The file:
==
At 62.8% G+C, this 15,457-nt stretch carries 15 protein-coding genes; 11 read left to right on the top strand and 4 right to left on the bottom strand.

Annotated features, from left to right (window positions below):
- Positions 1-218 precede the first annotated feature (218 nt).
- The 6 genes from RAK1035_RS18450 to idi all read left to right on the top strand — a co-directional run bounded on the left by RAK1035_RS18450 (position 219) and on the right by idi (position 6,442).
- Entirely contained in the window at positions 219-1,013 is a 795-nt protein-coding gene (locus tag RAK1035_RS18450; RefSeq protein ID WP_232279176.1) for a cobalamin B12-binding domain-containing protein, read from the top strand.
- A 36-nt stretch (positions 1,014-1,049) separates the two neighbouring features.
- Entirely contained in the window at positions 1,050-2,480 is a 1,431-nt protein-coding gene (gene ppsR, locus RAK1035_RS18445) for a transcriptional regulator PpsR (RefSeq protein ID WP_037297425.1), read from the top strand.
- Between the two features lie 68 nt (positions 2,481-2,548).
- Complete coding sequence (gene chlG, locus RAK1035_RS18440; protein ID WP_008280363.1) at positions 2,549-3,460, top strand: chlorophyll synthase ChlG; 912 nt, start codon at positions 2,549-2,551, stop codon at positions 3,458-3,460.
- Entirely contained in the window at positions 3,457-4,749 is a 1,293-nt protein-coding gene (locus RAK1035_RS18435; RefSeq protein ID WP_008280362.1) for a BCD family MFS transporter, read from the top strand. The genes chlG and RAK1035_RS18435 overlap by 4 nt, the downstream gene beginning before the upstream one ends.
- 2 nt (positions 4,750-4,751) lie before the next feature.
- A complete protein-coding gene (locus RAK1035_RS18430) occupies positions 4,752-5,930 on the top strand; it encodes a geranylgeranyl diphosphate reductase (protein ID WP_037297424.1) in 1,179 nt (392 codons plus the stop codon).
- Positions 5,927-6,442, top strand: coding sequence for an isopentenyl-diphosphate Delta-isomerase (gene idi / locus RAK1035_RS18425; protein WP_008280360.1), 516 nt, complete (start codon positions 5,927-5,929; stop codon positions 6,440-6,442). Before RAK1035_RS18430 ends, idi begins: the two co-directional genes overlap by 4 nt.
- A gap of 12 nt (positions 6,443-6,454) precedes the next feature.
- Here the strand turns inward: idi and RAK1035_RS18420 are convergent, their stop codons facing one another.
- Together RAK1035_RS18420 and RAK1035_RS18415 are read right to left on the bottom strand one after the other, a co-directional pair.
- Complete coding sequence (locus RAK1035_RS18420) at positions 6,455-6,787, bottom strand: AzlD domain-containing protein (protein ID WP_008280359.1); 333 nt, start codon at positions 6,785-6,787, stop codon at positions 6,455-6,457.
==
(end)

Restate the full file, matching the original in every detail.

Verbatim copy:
At 62.8% G+C, this 15,457-nt stretch carries 15 protein-coding genes; 11 read left to right on the top strand and 4 right to left on the bottom strand.

Annotated features, from left to right (window positions below):
- Positions 1-218 precede the first annotated feature (218 nt).
- The 6 genes from RAK1035_RS18450 to idi all read left to right on the top strand — a co-directional run bounded on the left by RAK1035_RS18450 (position 219) and on the right by idi (position 6,442).
- Entirely contained in the window at positions 219-1,013 is a 795-nt protein-coding gene (locus tag RAK1035_RS18450; RefSeq protein ID WP_232279176.1) for a cobalamin B12-binding domain-containing protein, read from the top strand.
- A 36-nt stretch (positions 1,014-1,049) separates the two neighbouring features.
- Entirely contained in the window at positions 1,050-2,480 is a 1,431-nt protein-coding gene (gene ppsR, locus RAK1035_RS18445) for a transcriptional regulator PpsR (RefSeq protein ID WP_037297425.1), read from the top strand.
- Between the two features lie 68 nt (positions 2,481-2,548).
- Complete coding sequence (gene chlG, locus RAK1035_RS18440; protein ID WP_008280363.1) at positions 2,549-3,460, top strand: chlorophyll synthase ChlG; 912 nt, start codon at positions 2,549-2,551, stop codon at positions 3,458-3,460.
- Entirely contained in the window at positions 3,457-4,749 is a 1,293-nt protein-coding gene (locus RAK1035_RS18435; RefSeq protein ID WP_008280362.1) for a BCD family MFS transporter, read from the top strand. The genes chlG and RAK1035_RS18435 overlap by 4 nt, the downstream gene beginning before the upstream one ends.
- 2 nt (positions 4,750-4,751) lie before the next feature.
- A complete protein-coding gene (locus RAK1035_RS18430) occupies positions 4,752-5,930 on the top strand; it encodes a geranylgeranyl diphosphate reductase (protein ID WP_037297424.1) in 1,179 nt (392 codons plus the stop codon).
- Positions 5,927-6,442, top strand: coding sequence for an isopentenyl-diphosphate Delta-isomerase (gene idi / locus RAK1035_RS18425; protein WP_008280360.1), 516 nt, complete (start codon positions 5,927-5,929; stop codon positions 6,440-6,442). Before RAK1035_RS18430 ends, idi begins: the two co-directional genes overlap by 4 nt.
- A gap of 12 nt (positions 6,443-6,454) precedes the next feature.
- Here the strand turns inward: idi and RAK1035_RS18420 are convergent, their stop codons facing one another.
- Together RAK1035_RS18420 and RAK1035_RS18415 are read right to left on the bottom strand one after the other, a co-directional pair.
- Complete coding sequence (locus RAK1035_RS18420) at positions 6,455-6,787, bottom strand: AzlD domain-containing protein (protein ID WP_008280359.1); 333 nt, start codon at positions 6,785-6,787, stop codon at positions 6,455-6,457.